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Prime Minister Justin Trudeau speaks during a Liberal fundraising event at St. Lawrence College in Kingston, Ont., on Dec. 19, 2018.

Lars Hagberg/The Canadian Press

Justin Trudeau may face a surprisingly tough election fight this year. His worst problem is not the winsome dimples of Andrew Scheer (a man few of us would recognize if we bumped into him). His problem is that after three years of exposure, the charm has worn thin. He is often glib. He strikes a lot of voters as fatuous and superficial. He’s smart enough, but it’s a mean old world out there and people understandably wonder if he’s up to the challenges that Canada is facing. He can’t make tough choices. Instead, he tells us we can have it all – pipelines along with carbon taxes, and substantial deficits which he swears are being spent on good investments. Not everyone is buying it.

The disenchantment with Mr. Trudeau has driven his party’s popularity down to about 36 per cent in the polls – only two points ahead of the Conservatives, as noted by UBC professor Richard Johnston.Mr. Trudeau’s own approval rating is lower than U.S. President Donald Trump’s. A new Nik Nanos poll says that 35 per cent of Canadians approve of the Trudeau government’s performance – about the same percentage who approved of Stephen Harper’s performance in 2014.

My hunch is that Mr. Trudeau will win. But he does have weak spots. Here are the biggest ones.

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Alone in the world. Canada may never have been so isolated as we are today, former diplomat Lawrence Herman argued in the Globe. Mr. Trudeau’s initial foreign-policy goal was to declare to the world that Canada was back and punching above its weight again. Instead, we’re the ones taking the beating. Our Saudi Arabia relations, for example, were fractured by a Chrystia Freeland tweet. We are now also on the outs with Russia, China and India, and even our relationship with the United States is troubled.

And most recently, in what appears to be retaliation for our arrest of Huawei executive Meng Wanzhou , the Chinese are planning a retrial for convicted Canadian drug smuggler Robert Lloyd Schellenberg. One possible penalty: execution. It’s a brutal world out there. And with so many of our foreign relationships in tatters, Mr. Trudeau is going to have to find a better way forward than lecturing about his favourite subject – gender.

Fractured at home. Western alienation is nothing new, but this time it’s serious. According to an Ipsos poll, only 18 per cent of Albertans believe that “the views of Western Canada are adequately represented in Ottawa,” and many are upset because Quebec gets billions in equalization payments and they don’t. Many of their grievances are legitimate. Mr. Trudeau promised Albertans a “social licence” to build pipelines, in exchange for carbon taxes. Trouble is, they got the taxes but not the pipelines.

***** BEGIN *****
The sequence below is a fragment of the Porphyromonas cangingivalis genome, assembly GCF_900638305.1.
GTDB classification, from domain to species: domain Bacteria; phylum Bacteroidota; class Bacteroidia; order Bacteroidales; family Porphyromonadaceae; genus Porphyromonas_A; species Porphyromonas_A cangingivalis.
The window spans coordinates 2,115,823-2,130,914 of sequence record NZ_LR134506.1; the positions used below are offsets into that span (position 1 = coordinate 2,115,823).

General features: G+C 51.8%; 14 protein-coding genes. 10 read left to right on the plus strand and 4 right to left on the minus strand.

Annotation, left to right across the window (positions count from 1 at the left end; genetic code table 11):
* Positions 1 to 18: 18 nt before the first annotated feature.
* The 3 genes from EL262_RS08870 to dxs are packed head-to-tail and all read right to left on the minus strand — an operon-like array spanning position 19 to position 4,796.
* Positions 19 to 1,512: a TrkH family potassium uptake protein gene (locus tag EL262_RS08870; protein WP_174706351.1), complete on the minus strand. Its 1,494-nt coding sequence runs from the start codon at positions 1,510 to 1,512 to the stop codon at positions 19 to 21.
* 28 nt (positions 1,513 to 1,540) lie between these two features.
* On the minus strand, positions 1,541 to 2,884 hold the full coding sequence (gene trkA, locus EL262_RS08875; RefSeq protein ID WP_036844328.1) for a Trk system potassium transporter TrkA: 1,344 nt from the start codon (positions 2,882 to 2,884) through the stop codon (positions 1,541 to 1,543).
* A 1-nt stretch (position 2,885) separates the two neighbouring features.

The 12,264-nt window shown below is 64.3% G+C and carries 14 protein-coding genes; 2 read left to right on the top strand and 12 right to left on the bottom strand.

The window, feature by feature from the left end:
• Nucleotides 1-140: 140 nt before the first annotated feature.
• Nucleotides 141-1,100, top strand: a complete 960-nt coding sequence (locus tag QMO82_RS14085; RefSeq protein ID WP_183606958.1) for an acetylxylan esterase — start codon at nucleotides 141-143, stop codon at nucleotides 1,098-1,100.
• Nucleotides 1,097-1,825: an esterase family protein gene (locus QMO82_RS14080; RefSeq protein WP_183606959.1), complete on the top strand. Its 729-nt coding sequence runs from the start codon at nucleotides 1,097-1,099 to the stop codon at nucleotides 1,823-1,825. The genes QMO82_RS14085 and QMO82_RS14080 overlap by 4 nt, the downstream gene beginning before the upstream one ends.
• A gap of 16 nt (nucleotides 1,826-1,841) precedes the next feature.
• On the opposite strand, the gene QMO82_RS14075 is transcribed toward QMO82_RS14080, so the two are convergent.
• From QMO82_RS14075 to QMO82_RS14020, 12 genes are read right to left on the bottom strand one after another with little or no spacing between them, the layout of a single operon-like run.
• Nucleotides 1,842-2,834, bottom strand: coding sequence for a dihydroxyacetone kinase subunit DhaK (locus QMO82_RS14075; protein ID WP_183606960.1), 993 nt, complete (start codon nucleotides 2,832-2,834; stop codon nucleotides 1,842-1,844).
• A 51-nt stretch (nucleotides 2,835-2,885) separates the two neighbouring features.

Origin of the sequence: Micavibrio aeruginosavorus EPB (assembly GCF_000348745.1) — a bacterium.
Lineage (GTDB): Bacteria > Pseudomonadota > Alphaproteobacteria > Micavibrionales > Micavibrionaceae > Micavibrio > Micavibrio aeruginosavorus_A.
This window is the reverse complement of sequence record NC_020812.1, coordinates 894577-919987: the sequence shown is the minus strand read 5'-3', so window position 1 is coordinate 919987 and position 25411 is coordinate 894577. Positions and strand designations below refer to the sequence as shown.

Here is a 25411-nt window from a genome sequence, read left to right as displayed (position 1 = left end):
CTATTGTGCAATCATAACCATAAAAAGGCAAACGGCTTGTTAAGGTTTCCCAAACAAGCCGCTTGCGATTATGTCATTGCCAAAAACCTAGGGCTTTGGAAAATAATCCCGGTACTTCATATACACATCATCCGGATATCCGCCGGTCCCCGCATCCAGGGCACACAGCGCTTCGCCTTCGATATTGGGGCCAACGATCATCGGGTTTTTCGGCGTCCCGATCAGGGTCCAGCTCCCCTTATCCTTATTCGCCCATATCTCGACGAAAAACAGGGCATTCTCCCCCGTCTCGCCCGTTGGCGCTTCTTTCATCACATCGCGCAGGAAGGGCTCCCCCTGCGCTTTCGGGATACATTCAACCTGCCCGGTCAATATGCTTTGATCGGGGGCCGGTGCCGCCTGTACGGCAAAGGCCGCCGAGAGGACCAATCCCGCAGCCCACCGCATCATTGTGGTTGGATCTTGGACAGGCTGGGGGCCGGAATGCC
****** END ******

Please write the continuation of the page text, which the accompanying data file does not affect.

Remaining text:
The Liberals often seem as if they are doing everything they can to block more resource development. Under the notorious new Bill C-69, for example, project proponents must now take into account “the intersection of sex and gender with other identity factors.” (What that has to do with pumping oil is a total mystery.) And if the Trans Mountainextension doesn’t have shovels in the ground by election day, Mr. Trudeau will simply have proved, once again, that he can’t get stuff done. Alberta’s United Conservative Party leader Jason Kenney will ride this anger right into the premier’s office this spring, and will be a mighty thorn in Mr. Trudeau’s side.

That pesky carbon tax. Mr. Trudeau is heading for the worst of all worlds – a carbon tax that’s too low to change behaviour, but high enough to irritate people . Most people think we should do our bit to stop climate change, but many of them also wonder what difference Canada can make in the big scheme of things. (Answer: None.) Mr. Scheer will warn that the Liberals will just keep raising the tax higher. Meantime, the sanctimonious preaching of Environment Minister Catherine McKenna has become seriously annoying.

Debts and deficits. Canadians don’t mind government deficits when times are tough. But in good times like these, most of us want our budgets balanced. Instead, Mr. Trudeau ran a $19-billion deficit last year, with no commitment to a balanced budget any time in the future. Few people are thanking him for that.

Our porous borders. Potentially explosive. Unless we find better ways of managing our borders, our current backlog of 64,000 refugee claimants will grow even larger. Most claimants won’t be accepted, but all have the right to a hearing, meaning that the process can stretch out for years. As a result, the removals process is severely underfunded. If Canadians begin to believe our borders are out of control, Mr. Trudeau will pay heavily.

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The Justin factor. Mr. Trudeau’s biggest asset is also his biggest drawback – his celebrity, his charm and his (now not so youthful) vitality. We like having someone on the cover of Rolling Stone. But in this increasingly unstable world, what people really want is someone whose skills are more than just performative. Is he up to it? That will be the ballot question.

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